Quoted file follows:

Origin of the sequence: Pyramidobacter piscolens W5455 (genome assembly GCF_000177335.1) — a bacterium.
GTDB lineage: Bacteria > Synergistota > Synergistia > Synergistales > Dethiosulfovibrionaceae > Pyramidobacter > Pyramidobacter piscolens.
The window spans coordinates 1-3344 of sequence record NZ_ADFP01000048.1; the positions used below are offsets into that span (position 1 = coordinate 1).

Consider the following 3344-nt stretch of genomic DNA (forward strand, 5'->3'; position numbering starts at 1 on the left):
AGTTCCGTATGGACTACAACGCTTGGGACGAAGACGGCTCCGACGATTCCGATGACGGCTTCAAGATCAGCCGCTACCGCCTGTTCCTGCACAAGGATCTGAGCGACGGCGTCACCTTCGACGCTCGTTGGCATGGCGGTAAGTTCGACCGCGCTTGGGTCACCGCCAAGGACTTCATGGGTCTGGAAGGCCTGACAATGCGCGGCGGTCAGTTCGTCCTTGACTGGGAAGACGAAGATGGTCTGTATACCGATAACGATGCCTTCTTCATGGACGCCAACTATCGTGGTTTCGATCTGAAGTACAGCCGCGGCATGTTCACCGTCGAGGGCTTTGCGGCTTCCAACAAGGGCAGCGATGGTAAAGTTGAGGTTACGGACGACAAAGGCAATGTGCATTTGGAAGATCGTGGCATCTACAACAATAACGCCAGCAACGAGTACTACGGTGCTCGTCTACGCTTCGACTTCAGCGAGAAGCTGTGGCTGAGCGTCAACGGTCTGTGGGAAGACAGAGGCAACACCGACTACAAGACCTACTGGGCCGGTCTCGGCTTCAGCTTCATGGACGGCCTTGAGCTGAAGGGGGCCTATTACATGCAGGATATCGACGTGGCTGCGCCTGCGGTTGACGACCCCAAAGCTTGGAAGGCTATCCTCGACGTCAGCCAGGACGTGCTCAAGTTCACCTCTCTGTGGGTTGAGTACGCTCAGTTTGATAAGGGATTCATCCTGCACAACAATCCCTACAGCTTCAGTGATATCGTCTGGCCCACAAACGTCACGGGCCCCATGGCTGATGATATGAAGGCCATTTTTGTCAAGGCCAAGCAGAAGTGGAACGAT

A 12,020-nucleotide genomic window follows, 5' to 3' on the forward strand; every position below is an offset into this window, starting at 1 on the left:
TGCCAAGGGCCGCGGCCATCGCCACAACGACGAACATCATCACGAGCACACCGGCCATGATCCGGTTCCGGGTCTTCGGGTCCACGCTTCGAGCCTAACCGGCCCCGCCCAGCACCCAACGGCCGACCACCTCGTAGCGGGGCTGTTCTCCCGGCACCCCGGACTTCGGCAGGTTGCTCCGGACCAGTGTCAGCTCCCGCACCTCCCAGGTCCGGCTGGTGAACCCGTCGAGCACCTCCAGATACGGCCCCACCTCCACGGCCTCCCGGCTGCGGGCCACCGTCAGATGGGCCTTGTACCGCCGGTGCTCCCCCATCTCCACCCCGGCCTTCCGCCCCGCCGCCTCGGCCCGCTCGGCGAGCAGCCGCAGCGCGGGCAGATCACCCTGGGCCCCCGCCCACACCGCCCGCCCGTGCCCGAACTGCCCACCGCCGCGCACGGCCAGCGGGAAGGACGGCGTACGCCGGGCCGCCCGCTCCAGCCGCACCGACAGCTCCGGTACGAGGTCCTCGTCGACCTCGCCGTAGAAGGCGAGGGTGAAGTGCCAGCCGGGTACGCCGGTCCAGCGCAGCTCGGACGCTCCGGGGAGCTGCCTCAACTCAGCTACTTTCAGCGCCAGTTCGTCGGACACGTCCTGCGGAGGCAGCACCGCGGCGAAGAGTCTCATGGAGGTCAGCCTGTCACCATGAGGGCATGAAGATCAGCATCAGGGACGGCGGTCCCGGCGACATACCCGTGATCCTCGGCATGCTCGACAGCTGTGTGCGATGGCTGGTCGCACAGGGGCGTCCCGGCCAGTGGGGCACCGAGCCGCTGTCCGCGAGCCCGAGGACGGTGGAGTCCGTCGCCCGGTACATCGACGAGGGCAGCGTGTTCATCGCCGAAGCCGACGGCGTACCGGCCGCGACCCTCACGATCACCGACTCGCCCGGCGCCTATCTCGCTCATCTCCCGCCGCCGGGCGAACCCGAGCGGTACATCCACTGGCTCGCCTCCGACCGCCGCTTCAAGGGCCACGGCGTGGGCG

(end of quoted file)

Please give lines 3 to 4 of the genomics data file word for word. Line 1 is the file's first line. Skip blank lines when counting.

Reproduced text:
The window spans coordinates 1-3344 of sequence record NZ_ADFP01000048.1; the positions used below are offsets into that span (position 1 = coordinate 1).

Consider the following 3344-nt stretch of genomic DNA (forward strand, 5'->3'; position numbering starts at 1 on the left):